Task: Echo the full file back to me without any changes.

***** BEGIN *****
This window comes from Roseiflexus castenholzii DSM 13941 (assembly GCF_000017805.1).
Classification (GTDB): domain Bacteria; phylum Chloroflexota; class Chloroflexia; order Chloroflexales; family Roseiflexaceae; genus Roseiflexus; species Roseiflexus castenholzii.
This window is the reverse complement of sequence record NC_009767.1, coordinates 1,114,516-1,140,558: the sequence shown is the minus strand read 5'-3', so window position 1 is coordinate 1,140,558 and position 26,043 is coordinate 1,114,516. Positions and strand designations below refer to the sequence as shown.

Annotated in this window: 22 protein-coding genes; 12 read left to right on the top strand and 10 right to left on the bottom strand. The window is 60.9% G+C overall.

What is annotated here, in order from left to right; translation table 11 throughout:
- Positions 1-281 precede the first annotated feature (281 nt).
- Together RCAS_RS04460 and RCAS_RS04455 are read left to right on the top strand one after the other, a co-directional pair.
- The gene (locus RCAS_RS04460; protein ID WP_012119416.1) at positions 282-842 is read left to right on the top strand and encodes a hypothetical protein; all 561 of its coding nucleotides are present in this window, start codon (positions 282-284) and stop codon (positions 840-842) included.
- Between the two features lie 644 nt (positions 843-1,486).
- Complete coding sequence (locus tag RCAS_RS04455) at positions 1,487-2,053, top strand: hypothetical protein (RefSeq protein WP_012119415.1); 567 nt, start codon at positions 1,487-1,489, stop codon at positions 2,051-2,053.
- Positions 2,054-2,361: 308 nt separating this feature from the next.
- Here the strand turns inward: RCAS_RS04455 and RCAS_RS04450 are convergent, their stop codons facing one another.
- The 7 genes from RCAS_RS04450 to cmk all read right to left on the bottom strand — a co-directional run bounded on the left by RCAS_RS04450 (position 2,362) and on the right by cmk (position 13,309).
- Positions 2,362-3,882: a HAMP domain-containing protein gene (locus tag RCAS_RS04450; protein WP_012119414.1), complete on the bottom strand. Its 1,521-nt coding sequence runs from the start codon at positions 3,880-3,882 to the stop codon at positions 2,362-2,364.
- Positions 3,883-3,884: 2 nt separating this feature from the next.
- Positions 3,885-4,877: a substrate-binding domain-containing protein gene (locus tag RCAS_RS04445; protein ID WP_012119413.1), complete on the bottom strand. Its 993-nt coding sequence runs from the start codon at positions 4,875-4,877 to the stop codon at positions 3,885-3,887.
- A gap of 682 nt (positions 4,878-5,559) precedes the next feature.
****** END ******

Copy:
This window comes from Roseiflexus castenholzii DSM 13941 (assembly GCF_000017805.1).
Classification (GTDB): domain Bacteria; phylum Chloroflexota; class Chloroflexia; order Chloroflexales; family Roseiflexaceae; genus Roseiflexus; species Roseiflexus castenholzii.
This window is the reverse complement of sequence record NC_009767.1, coordinates 1,114,516-1,140,558: the sequence shown is the minus strand read 5'-3', so window position 1 is coordinate 1,140,558 and position 26,043 is coordinate 1,114,516. Positions and strand designations below refer to the sequence as shown.

Annotated in this window: 22 protein-coding genes; 12 read left to right on the top strand and 10 right to left on the bottom strand. The window is 60.9% G+C overall.

What is annotated here, in order from left to right; translation table 11 throughout:
- Positions 1-281 precede the first annotated feature (281 nt).
- Together RCAS_RS04460 and RCAS_RS04455 are read left to right on the top strand one after the other, a co-directional pair.
- The gene (locus RCAS_RS04460; protein ID WP_012119416.1) at positions 282-842 is read left to right on the top strand and encodes a hypothetical protein; all 561 of its coding nucleotides are present in this window, start codon (positions 282-284) and stop codon (positions 840-842) included.
- Between the two features lie 644 nt (positions 843-1,486).
- Complete coding sequence (locus tag RCAS_RS04455) at positions 1,487-2,053, top strand: hypothetical protein (RefSeq protein WP_012119415.1); 567 nt, start codon at positions 1,487-1,489, stop codon at positions 2,051-2,053.
- Positions 2,054-2,361: 308 nt separating this feature from the next.
- Here the strand turns inward: RCAS_RS04455 and RCAS_RS04450 are convergent, their stop codons facing one another.
- The 7 genes from RCAS_RS04450 to cmk all read right to left on the bottom strand — a co-directional run bounded on the left by RCAS_RS04450 (position 2,362) and on the right by cmk (position 13,309).
- Positions 2,362-3,882: a HAMP domain-containing protein gene (locus tag RCAS_RS04450; protein WP_012119414.1), complete on the bottom strand. Its 1,521-nt coding sequence runs from the start codon at positions 3,880-3,882 to the stop codon at positions 2,362-2,364.
- Positions 3,883-3,884: 2 nt separating this feature from the next.
- Positions 3,885-4,877: a substrate-binding domain-containing protein gene (locus tag RCAS_RS04445; protein ID WP_012119413.1), complete on the bottom strand. Its 993-nt coding sequence runs from the start codon at positions 4,875-4,877 to the stop codon at positions 3,885-3,887.
- A gap of 682 nt (positions 4,878-5,559) precedes the next feature.